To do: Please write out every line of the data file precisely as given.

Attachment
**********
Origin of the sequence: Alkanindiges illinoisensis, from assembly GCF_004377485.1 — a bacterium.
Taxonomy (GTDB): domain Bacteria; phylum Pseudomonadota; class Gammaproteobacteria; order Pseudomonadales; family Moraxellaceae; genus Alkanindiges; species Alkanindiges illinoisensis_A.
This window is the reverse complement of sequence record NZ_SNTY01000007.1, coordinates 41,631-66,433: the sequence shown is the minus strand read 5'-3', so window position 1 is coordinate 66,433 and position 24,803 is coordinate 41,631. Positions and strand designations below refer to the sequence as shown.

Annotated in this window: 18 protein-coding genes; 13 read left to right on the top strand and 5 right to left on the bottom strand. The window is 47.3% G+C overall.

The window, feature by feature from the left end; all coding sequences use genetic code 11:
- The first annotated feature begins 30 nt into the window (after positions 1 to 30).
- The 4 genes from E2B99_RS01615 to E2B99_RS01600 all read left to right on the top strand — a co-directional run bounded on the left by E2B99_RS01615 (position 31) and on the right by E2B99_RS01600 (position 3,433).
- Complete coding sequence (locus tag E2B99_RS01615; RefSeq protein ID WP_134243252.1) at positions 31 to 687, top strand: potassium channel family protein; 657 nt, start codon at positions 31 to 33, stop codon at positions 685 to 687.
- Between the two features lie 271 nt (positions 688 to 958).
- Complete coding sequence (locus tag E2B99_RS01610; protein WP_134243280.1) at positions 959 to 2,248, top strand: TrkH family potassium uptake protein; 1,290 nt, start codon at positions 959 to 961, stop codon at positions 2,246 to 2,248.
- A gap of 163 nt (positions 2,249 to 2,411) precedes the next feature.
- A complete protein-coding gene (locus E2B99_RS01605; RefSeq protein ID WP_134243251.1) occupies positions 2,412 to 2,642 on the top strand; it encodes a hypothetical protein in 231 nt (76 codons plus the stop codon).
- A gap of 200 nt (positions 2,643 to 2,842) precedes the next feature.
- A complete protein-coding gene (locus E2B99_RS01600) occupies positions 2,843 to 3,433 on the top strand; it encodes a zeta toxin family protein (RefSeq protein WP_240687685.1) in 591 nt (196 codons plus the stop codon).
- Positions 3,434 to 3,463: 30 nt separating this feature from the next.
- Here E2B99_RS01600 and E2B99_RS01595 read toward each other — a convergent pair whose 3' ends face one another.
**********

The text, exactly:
Origin of the sequence: Alkanindiges illinoisensis, from assembly GCF_004377485.1 — a bacterium.
Taxonomy (GTDB): domain Bacteria; phylum Pseudomonadota; class Gammaproteobacteria; order Pseudomonadales; family Moraxellaceae; genus Alkanindiges; species Alkanindiges illinoisensis_A.
This window is the reverse complement of sequence record NZ_SNTY01000007.1, coordinates 41,631-66,433: the sequence shown is the minus strand read 5'-3', so window position 1 is coordinate 66,433 and position 24,803 is coordinate 41,631. Positions and strand designations below refer to the sequence as shown.

Annotated in this window: 18 protein-coding genes; 13 read left to right on the top strand and 5 right to left on the bottom strand. The window is 47.3% G+C overall.

The window, feature by feature from the left end; all coding sequences use genetic code 11:
- The first annotated feature begins 30 nt into the window (after positions 1 to 30).
- The 4 genes from E2B99_RS01615 to E2B99_RS01600 all read left to right on the top strand — a co-directional run bounded on the left by E2B99_RS01615 (position 31) and on the right by E2B99_RS01600 (position 3,433).
- Complete coding sequence (locus tag E2B99_RS01615; RefSeq protein ID WP_134243252.1) at positions 31 to 687, top strand: potassium channel family protein; 657 nt, start codon at positions 31 to 33, stop codon at positions 685 to 687.
- Between the two features lie 271 nt (positions 688 to 958).
- Complete coding sequence (locus tag E2B99_RS01610; protein WP_134243280.1) at positions 959 to 2,248, top strand: TrkH family potassium uptake protein; 1,290 nt, start codon at positions 959 to 961, stop codon at positions 2,246 to 2,248.
- A gap of 163 nt (positions 2,249 to 2,411) precedes the next feature.
- A complete protein-coding gene (locus E2B99_RS01605; RefSeq protein ID WP_134243251.1) occupies positions 2,412 to 2,642 on the top strand; it encodes a hypothetical protein in 231 nt (76 codons plus the stop codon).
- A gap of 200 nt (positions 2,643 to 2,842) precedes the next feature.
- A complete protein-coding gene (locus E2B99_RS01600) occupies positions 2,843 to 3,433 on the top strand; it encodes a zeta toxin family protein (RefSeq protein WP_240687685.1) in 591 nt (196 codons plus the stop codon).
- Positions 3,434 to 3,463: 30 nt separating this feature from the next.
- Here E2B99_RS01600 and E2B99_RS01595 read toward each other — a convergent pair whose 3' ends face one another.